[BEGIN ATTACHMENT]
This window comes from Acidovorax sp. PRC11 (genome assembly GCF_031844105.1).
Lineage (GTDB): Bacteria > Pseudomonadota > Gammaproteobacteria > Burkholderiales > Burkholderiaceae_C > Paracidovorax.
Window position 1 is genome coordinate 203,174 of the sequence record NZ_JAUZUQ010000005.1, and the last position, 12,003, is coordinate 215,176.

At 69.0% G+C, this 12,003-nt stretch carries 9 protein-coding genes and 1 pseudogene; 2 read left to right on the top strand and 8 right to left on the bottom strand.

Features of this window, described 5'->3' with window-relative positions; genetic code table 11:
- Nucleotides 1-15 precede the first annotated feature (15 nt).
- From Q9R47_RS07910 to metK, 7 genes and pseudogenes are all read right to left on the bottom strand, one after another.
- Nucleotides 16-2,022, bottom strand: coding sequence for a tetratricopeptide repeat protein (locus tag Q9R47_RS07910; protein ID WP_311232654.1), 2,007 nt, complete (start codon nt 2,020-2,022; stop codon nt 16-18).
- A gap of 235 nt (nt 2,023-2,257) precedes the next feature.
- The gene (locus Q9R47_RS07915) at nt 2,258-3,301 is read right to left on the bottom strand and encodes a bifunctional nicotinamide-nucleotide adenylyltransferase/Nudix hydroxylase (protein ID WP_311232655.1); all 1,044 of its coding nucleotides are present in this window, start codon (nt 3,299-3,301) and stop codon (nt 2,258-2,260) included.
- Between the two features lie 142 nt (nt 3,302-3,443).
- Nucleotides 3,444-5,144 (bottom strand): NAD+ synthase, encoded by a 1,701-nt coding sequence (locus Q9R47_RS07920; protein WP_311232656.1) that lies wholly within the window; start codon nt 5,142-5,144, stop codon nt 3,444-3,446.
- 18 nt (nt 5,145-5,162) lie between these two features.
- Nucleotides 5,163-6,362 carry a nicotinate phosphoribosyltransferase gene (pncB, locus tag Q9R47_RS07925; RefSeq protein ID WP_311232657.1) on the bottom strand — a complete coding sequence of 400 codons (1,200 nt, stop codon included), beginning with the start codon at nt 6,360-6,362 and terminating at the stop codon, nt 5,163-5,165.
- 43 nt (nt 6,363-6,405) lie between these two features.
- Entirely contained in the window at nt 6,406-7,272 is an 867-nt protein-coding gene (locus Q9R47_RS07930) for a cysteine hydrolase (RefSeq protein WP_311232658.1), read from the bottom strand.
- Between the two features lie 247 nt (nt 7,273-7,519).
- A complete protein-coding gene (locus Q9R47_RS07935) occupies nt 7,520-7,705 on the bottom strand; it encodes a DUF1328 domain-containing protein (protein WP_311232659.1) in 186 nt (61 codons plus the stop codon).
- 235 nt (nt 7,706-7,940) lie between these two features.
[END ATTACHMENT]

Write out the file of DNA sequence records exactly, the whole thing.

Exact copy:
This window comes from Acidovorax sp. PRC11 (genome assembly GCF_031844105.1).
Lineage (GTDB): Bacteria > Pseudomonadota > Gammaproteobacteria > Burkholderiales > Burkholderiaceae_C > Paracidovorax.
Window position 1 is genome coordinate 203,174 of the sequence record NZ_JAUZUQ010000005.1, and the last position, 12,003, is coordinate 215,176.

At 69.0% G+C, this 12,003-nt stretch carries 9 protein-coding genes and 1 pseudogene; 2 read left to right on the top strand and 8 right to left on the bottom strand.

Features of this window, described 5'->3' with window-relative positions; genetic code table 11:
- Nucleotides 1-15 precede the first annotated feature (15 nt).
- From Q9R47_RS07910 to metK, 7 genes and pseudogenes are all read right to left on the bottom strand, one after another.
- Nucleotides 16-2,022, bottom strand: coding sequence for a tetratricopeptide repeat protein (locus tag Q9R47_RS07910; protein ID WP_311232654.1), 2,007 nt, complete (start codon nt 2,020-2,022; stop codon nt 16-18).
- A gap of 235 nt (nt 2,023-2,257) precedes the next feature.
- The gene (locus Q9R47_RS07915) at nt 2,258-3,301 is read right to left on the bottom strand and encodes a bifunctional nicotinamide-nucleotide adenylyltransferase/Nudix hydroxylase (protein ID WP_311232655.1); all 1,044 of its coding nucleotides are present in this window, start codon (nt 3,299-3,301) and stop codon (nt 2,258-2,260) included.
- Between the two features lie 142 nt (nt 3,302-3,443).
- Nucleotides 3,444-5,144 (bottom strand): NAD+ synthase, encoded by a 1,701-nt coding sequence (locus Q9R47_RS07920; protein WP_311232656.1) that lies wholly within the window; start codon nt 5,142-5,144, stop codon nt 3,444-3,446.
- 18 nt (nt 5,145-5,162) lie between these two features.
- Nucleotides 5,163-6,362 carry a nicotinate phosphoribosyltransferase gene (pncB, locus tag Q9R47_RS07925; RefSeq protein ID WP_311232657.1) on the bottom strand — a complete coding sequence of 400 codons (1,200 nt, stop codon included), beginning with the start codon at nt 6,360-6,362 and terminating at the stop codon, nt 5,163-5,165.
- 43 nt (nt 6,363-6,405) lie between these two features.
- Entirely contained in the window at nt 6,406-7,272 is an 867-nt protein-coding gene (locus Q9R47_RS07930) for a cysteine hydrolase (RefSeq protein WP_311232658.1), read from the bottom strand.
- Between the two features lie 247 nt (nt 7,273-7,519).
- A complete protein-coding gene (locus Q9R47_RS07935) occupies nt 7,520-7,705 on the bottom strand; it encodes a DUF1328 domain-containing protein (protein WP_311232659.1) in 186 nt (61 codons plus the stop codon).
- 235 nt (nt 7,706-7,940) lie between these two features.